FOUR WALLS: Seven for seven-thirty

FOUR WALLS: Seven for seven-thirty - Corporate entertaining at home? No way. Most people would rather have Keith Flint and The Prodigy round for a light evening's Russian roulette than invite work colleagues to set foot across their threshold. It's like e

by RORY ROSS, a freelance journalist and property owner
Last Updated: 31 Aug 2010

Corporate entertaining at home? No way. Most people would rather have Keith Flint and The Prodigy round for a light evening's Russian roulette than invite work colleagues to set foot across their threshold. It's like exposing yourself. Not only will your guests be judging you and assessing your likely career path on the strength of everything from your taste in wallpaper right down to your nibbles, but they also probably view an invite to dinner as a superb intelligence-gathering opportunity.

'The first thing I do is rifle the host's bathroom cupboard,' says a much-in-demand girl in the Notting Hill dinner-party circuit. 'It tells you all you need to know about them, like whether they have dandruff, heavy periods, heart problems or bad breath. I found Viagra in one of my colleague's bathroom cupboards. Knowing that not only gives you a thrill, but an edge when doing business.'

But these days, when people run small businesses or work at home, entertaining is a legitimate way to get to know people. But, as the host or hostess, you must feel relaxed and at ease, whether you live in a castle or a one-room flat in Hendon. Never mind where the flowers came from or whether the wine is perfectly chambred or whether the sauce gribiche is the right consistency, the point is that relaxed guests are a by-product of relaxed hosts.

You can sit down with the CEO, dead casual, dressed down, over a casserole of stew served on the kitchen table and get along famously, provided you're relaxed and engaging. But if you're pinioned at the far end of a polished table with liveried footmen and tinkling crystal, agonising over whether your guests are really bonding over the vodka-seared barramundi starter or just faking it, the conversation isn't going to live up to the napkin origami.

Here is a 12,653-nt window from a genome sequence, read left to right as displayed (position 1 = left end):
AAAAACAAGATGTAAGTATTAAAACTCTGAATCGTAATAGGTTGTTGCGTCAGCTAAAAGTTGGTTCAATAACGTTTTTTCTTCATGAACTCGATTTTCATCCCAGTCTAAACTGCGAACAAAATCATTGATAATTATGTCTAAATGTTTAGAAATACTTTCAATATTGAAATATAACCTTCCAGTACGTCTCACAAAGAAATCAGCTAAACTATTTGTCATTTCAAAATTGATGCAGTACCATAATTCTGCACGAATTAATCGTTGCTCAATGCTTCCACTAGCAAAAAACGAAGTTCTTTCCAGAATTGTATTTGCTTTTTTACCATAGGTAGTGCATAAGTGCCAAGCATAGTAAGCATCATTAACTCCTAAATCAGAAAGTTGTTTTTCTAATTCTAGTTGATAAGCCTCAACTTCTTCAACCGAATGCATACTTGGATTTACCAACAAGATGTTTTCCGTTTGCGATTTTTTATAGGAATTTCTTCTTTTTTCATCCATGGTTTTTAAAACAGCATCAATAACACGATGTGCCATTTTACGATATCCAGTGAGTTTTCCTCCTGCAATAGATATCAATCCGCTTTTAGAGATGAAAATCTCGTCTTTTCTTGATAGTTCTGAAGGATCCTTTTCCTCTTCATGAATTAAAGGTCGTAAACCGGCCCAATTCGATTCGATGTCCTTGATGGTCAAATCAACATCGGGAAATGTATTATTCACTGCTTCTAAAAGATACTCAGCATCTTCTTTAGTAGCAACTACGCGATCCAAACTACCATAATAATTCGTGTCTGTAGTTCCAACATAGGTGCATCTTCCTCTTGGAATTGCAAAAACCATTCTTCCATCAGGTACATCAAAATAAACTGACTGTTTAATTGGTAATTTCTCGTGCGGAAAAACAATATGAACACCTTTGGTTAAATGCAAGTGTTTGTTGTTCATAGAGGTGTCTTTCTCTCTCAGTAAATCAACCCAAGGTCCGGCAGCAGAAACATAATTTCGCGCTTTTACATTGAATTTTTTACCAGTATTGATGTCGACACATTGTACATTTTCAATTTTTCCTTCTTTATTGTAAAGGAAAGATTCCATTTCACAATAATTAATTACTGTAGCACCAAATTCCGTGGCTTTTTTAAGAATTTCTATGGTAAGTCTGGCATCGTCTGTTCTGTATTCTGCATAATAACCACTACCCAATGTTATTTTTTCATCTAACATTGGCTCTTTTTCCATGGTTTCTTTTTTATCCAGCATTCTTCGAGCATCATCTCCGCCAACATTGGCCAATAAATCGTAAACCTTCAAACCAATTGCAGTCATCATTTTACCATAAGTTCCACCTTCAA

Confidence is important. This comes from experience. Fashion retailer Joseph Ettedgui recalls being puzzled at one dinner party to find his host's dining table unlaid and the kitchen bare. 'At 8.45pm,' he recalls, 'the doorbell rang and in came eight portions of fish and chips individually wrapped in newspaper. It was so chic. Few people have the confidence to do a thing like that.'

That's not to say an official corporate pecking order should not be respected.

Guests will mentally assess how your wealth squares with your corporate status. Obvious discrepancies will cause alarm. A lowly employee who flaunts a smarter car and house than his seniors may ruffle feathers ('We're overpaying you!'). A senior executive's ego can be bruised if he has to face an advanced course in cutlery.

For the host, the most important items on the dinner party agenda, in order of precedence, are the mix of guests, the wine and the food. 'Most people mistakenly reverse the order,' says corporate dinner party chef Lorna Wing. 'Food should never be the hero.' Downplay the wow factor, or restrict it to the pudding (something amusing or flamboyant, but no sugar-spun corporate logos). 'I cook the pudding and lay the table the night before,' says the wife of one Tory MP who can extemporise dinner parties for up to 20. 'To speed things up, I never bother with starters. I throw everyone together and tell them to be out of the house by 11pm.'

Children cut both ways. Received wisdom says they are best gagged, bound and locked away, or better still sent to stay with friends. But in role-reversal households where the alpha male is played by the wife and the corporate wife is played by the husband, children can work to one's advantage.

'Clients usually feel far more comfortable about paying me pounds 500 a day if they see that I have children,' one PR woman told me.

As for the guests, bringing boardroom or dealing-room sensibilities to the party is an absolute no-no. You know the type ... 'How much did that painting cost then?' ... 'What's the depreciation on the dining room table?' Playing host to Al 'Chainsaw' Dunlap at his Mexican retreat, the late Sir James Goldsmith spotted him eyeing the superfluous regiments of cost-cuttable staff and told him: 'Not now, Al. This isn't business.'

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